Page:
• Antibacterial
  • Antidiabetic
  • Antiinflammatory
  • Antihypertensive
  • Antifungal
  • Antioxidant
  • Antimicrobial
  • Antiparasitic
  • Anticancer


Olea europaea

Olives are small fruits produced by the olive tree (Olea europaea), a deciduous tree or shrub that is native to the Mediterranean region. Olive trees, and their various parts, have been used in traditional and contemporary medicine for a wide range of ailments. Olive tree parts provide a rich source of polyphenols, including:
  • Oleuropein: a bitter monoterpene glycoside; the most important natural source of this compound is the olive leaf.
  • 7-glucoside
  • Aesculin
  • Arigenine
  • Hydroxytyrosol
  • Lingstroside
  • Luteolin
  • Oleanic and maslinic acids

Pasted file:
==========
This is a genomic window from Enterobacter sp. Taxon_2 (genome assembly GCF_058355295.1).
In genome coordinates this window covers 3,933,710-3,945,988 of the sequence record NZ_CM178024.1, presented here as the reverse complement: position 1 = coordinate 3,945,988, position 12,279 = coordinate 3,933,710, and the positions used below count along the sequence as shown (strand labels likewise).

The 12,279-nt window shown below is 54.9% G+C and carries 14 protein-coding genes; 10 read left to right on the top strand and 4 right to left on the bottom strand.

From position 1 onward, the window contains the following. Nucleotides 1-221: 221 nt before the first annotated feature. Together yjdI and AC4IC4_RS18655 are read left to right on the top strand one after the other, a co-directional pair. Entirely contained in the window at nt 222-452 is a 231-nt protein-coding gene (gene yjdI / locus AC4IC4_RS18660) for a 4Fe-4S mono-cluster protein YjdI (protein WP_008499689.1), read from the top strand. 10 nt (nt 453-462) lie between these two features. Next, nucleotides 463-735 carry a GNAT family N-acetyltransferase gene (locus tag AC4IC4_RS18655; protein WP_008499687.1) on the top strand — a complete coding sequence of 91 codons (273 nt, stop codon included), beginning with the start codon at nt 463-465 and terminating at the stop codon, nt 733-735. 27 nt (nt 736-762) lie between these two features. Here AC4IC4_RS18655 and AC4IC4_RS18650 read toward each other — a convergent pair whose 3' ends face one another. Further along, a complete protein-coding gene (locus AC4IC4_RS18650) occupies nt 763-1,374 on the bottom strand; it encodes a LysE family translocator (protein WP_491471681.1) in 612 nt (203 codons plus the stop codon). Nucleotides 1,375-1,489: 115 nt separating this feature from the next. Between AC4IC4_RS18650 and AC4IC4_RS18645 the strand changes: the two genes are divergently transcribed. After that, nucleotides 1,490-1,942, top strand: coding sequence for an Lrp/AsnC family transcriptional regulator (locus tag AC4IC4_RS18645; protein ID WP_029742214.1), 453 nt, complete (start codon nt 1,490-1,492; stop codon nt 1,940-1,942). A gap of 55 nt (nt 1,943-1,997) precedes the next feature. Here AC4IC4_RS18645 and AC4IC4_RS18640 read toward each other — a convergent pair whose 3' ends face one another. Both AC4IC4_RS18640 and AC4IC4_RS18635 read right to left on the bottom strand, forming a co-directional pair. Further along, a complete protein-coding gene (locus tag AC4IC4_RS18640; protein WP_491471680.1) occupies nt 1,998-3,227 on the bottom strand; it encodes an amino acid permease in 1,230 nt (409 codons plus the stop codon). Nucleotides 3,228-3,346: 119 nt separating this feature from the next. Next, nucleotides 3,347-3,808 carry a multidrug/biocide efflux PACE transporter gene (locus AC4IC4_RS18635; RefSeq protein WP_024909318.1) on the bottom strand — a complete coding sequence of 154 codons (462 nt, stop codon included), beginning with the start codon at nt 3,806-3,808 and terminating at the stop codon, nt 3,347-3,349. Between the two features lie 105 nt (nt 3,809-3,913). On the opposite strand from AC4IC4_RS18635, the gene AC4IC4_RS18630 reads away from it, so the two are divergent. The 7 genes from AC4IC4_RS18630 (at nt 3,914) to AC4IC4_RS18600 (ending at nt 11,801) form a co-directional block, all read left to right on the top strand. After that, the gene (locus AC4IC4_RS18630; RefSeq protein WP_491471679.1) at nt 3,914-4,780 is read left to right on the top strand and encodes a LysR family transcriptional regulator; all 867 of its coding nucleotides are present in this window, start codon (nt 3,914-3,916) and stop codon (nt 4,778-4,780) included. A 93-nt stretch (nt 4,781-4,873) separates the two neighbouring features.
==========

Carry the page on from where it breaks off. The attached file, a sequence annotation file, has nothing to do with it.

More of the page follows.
• Olivine
  • Olivine-diglucoside
  • Quercetin
  • Tyrosol
  • Verbascoside
Ascites: A study conducted in 2012 on the effects of supplementing broiler chickens' diets with 10 g/kg of dietary olive leaves, showed that it had an anti-hypertensive effect and decreased incidences of ascites in chickens exposed to cold ambient temperatures.

Egg quality: Adding 1-3% olive leaf powder to the diet of 120 laying hens for 8 weeks showed that it helped to reduce egg yolk cholesterol content and egg yolk coloring agent.

Antimicrobial: Olive oil leaf extract has demonstrated strong antimicrobial activity against Campylobacter jejuni and Staphylococcus aureus (including methicillin-resistant S. aureus.

Summary of Poultry-associated Research Findings Related to Olive trees
FormSpeciesAmountTime periodResultsRef
Leaf PowderLaying Hens1 to 3%56 dayscan be used for reducing egg yolk cholesterol content and egg yolk coloring agent in layer diets.H Cayan et al., 2015
LeavesLaying Hens10 g/kg42 dayscould protect n-3 fatty acids in eggs from deterioration.Botsogloi EN et al., 2013
Dried & ground LeavesQuails10 to 20 g/kg29 daysIncreased egg production and egg yolk colorChristaki EV et al., 2011


Mountain Rose Herbs